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Hurtling down the home stretch of writing a novel’s first draft is always a fun, thrilling, rewarding, and sometimes melancholy occasion.

For me the fun comes from finally being able to write scenes that I’ve spent sometimes years picturing in my head. All of the world shattering events and Scooby Doo reveals are finally coming out of the woodwork, and they’re coming out in droves. Love it!

The thrill comes from not knowing 100% exactly how everything will turn out. Will a character that I wasn’t planning on killing off end up getting the (sometimes literal) axe in the penultimate or even last scene? Will X happen? Will Y? Sometimes I learn that X isn’t even necessary; sometimes Z worms its way in and is ultimately a far better idea than even X or Y. Every writer’s process is a little bit different, but for me, writing the endgame of a novel is like sledding down a mountainside. The writing tends to fly right by, which is a good thing, when compared to some days where the writing seems to have me stuck in an knee-deep bayou infested with leeches and water moccasins. Everything is flying at me all at once and at breakneck speed, which makes me wonder some days if I even know what I’m doing. This can be a bad thing, but sometimes a writer’s best work happens on those no-clue-what-I’m-doing days: it’s all a matter of perspective.

The melancholy comes from the idea of this novel being your child, in a metaphysical sense. Typing “THE END” on the last page of one’s manuscript is akin to sending one’s firstborn off to daycare or kindergarten for the first time and watching the bus drive away with your kid on it. Some writers like to get the draft out and be done with it, but I think the longer you spend with a novel, the harder it is to button up its jacket and send it off to school. This current novel, for example—which has the working title Spectrum—is among the hardest simply because I’ve been working on it for so long (that’s a topic for another day, however). The short of it is I first got the idea for it back in ’02, started writing it at the beginning of ’07, started seriously writing it near the end of ’08, and now I am an estimated 5,000 words away from completing the first draft. It’s a monster book, granted, and I worked on a lot of shorter pieces between chapters, but that’s a long time. About three and a half years of actual writing is a far cry shorter than the five or six years one spends with their kids before sending them off to kindergarten, but the sentiment is still the same.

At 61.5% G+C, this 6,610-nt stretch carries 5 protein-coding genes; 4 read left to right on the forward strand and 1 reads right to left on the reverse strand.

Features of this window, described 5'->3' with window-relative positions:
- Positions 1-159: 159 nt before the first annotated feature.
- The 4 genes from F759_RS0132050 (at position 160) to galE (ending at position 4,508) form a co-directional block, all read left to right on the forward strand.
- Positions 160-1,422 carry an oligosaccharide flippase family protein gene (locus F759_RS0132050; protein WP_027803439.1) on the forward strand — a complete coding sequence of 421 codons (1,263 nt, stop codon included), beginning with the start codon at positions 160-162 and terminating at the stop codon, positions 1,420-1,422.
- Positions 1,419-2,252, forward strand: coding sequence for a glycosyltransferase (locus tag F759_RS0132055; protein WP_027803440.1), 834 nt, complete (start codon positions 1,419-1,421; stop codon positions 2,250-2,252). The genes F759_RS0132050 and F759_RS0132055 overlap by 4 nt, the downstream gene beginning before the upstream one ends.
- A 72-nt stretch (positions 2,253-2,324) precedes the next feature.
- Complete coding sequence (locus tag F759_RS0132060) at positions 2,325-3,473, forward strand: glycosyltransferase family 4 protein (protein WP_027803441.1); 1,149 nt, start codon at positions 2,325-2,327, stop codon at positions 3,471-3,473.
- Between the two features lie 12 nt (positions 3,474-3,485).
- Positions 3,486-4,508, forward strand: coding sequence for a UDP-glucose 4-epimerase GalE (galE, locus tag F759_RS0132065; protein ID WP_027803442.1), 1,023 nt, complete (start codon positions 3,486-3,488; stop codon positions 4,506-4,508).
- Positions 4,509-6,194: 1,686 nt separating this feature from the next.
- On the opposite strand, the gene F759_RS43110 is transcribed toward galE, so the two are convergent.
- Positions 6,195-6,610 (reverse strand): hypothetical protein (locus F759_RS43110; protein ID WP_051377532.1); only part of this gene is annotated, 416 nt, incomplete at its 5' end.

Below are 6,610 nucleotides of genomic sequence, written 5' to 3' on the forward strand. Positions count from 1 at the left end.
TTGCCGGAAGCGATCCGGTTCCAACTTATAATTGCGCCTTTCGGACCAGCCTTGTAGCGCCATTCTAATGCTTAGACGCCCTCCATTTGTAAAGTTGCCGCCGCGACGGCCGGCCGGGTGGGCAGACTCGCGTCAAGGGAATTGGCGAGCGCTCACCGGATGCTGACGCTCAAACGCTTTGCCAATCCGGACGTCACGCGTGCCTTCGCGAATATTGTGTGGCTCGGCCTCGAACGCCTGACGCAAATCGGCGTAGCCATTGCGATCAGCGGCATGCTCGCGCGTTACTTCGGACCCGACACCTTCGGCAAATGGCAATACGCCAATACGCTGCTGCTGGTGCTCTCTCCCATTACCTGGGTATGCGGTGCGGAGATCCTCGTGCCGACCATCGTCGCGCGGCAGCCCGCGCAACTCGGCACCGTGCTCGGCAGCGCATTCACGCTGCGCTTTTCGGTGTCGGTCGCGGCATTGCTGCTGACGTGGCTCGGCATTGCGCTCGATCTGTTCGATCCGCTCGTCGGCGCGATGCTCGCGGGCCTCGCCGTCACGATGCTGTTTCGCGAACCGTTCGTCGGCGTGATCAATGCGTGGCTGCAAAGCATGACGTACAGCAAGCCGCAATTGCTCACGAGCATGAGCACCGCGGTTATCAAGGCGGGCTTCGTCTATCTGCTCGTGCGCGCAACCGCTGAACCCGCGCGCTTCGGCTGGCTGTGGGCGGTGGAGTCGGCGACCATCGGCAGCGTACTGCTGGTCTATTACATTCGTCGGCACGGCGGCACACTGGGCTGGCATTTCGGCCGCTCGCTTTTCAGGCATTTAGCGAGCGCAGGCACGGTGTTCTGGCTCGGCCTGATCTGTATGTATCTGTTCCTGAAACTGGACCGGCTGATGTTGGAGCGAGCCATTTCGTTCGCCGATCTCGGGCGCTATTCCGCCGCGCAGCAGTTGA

I’ve written a handful of short stories over the years, and apart from my work-for-hire pieces, I’ve noticed that the vast majority of them fall into the same category. Two things about these stories strike me as odd. First, all but one of them are written in first person perspective, which I rarely use; second, all of them hail from the horror genre, which isn’t my go-to genre. Most of my other work is almost exclusively either fantasy or science fiction written in what I call “third person limited” (contrast this to “third person omniscient”).

I think the reason most of my short stories are horror-themed is because, for me, horror is a very quick and simple ordeal compared to a plot-and-character-driven fantasy or sci-fi story. I doubt I could stretch a horror tale out beyond short-story length, but not for lack of trying. I did write a supernatural novel long ago (although I’m hesitant to classify it as outright horror, per se), and it ended up being the shortest novel I’ve ever written. Go figure. I think the reason these stories came out in first person is because horror is all that much more terrifying when it’s personal, and first person puts the reader at only one point of remove from the protagonist.

Of course for me, horror is a little bit different. I much prefer a horror movie dripping in creepy ambiance than a slasher flick with cheap, heart-attack-inducing moments where something jumps out with a loud noise (and I REALLY hate when that cheap thing that jumps out isn’t even a threat, like it’s one of the stupid friends grabbing the protagonist on the shoulder). If you want to know the kind of horror I appreciate, watch The Ring. Or Event Horizon. Alien, anyone? Sure, there are some jump-out moments in these movies, but just try to stand there and tell me those movies don’t have an atmosphere that makes you feel really uncomfortable in between all the jumpy bits. Some more creepy references: The Game or any of the first few Resident Evil video games. Odd dolls? Empty mansions (never mind the zombies, of course) with creepy art and sculptures and riddles hanging about? That’s what I’m talking about. And that is the kind of short story I like to write.